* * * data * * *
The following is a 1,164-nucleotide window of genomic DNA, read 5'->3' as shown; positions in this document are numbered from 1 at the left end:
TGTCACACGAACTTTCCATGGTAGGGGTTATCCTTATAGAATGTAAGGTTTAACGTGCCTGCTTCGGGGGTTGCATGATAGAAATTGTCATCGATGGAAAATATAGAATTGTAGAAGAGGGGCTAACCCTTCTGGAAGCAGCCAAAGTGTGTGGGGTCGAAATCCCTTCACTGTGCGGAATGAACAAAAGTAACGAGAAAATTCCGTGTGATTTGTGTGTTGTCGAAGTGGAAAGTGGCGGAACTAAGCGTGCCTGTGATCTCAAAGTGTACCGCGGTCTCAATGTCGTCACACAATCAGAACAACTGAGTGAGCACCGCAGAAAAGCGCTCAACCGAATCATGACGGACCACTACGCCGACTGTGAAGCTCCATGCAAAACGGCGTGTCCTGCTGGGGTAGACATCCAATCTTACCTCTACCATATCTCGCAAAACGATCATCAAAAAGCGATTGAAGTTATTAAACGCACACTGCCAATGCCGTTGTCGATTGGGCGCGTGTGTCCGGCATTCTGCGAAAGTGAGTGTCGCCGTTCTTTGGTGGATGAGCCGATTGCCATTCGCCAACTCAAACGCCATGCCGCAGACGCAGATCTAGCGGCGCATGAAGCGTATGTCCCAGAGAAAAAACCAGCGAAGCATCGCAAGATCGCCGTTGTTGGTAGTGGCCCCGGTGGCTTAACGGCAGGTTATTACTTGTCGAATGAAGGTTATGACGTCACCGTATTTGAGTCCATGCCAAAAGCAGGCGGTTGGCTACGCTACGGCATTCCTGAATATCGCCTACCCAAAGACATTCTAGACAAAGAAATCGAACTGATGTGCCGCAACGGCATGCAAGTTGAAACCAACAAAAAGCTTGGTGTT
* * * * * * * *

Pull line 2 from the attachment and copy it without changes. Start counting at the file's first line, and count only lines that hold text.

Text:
TGTCACACGAACTTTCCATGGTAGGGGTTATCCTTATAGAATGTAAGGTTTAACGTGCCTGCTTCGGGGGTTGCATGATAGAAATTGTCATCGATGGAAAATATAGAATTGTAGAAGAGGGGCTAACCCTTCTGGAAGCAGCCAAAGTGTGTGGGGTCGAAATCCCTTCACTGTGCGGAATGAACAAAAGTAACGAGAAAATTCCGTGTGATTTGTGTGTTGTCGAAGTGGAAAGTGGCGGAACTAAGCGTGCCTGTGATCTCAAAGTGTACCGCGGTCTCAATGTCGTCACACAATCAGAACAACTGAGTGAGCACCGCAGAAAAGCGCTCAACCGAATCATGACGGACCACTACGCCGACTGTGAAGCTCCATGCAAAACGGCGTGTCCTGCTGGGGTAGACATCCAATCTTACCTCTACCATATCTCGCAAAACGATCATCAAAAAGCGATTGAAGTTATTAAACGCACACTGCCAATGCCGTTGTCGATTGGGCGCGTGTGTCCGGCATTCTGCGAAAGTGAGTGTCGCCGTTCTTTGGTGGATGAGCCGATTGCCATTCGCCAACTCAAACGCCATGCCGCAGACGCAGATCTAGCGGCGCATGAAGCGTATGTCCCAGAGAAAAAACCAGCGAAGCATCGCAAGATCGCCGTTGTTGGTAGTGGCCCCGGTGGCTTAACGGCAGGTTATTACTTGTCGAATGAAGGTTATGACGTCACCGTATTTGAGTCCATGCCAAAAGCAGGCGGTTGGCTACGCTACGGCATTCCTGAATATCGCCTACCCAAAGACATTCTAGACAAAGAAATCGAACTGATGTGCCGCAACGGCATGCAAGTTGAAACCAACAAAAAGCTTGGTGTT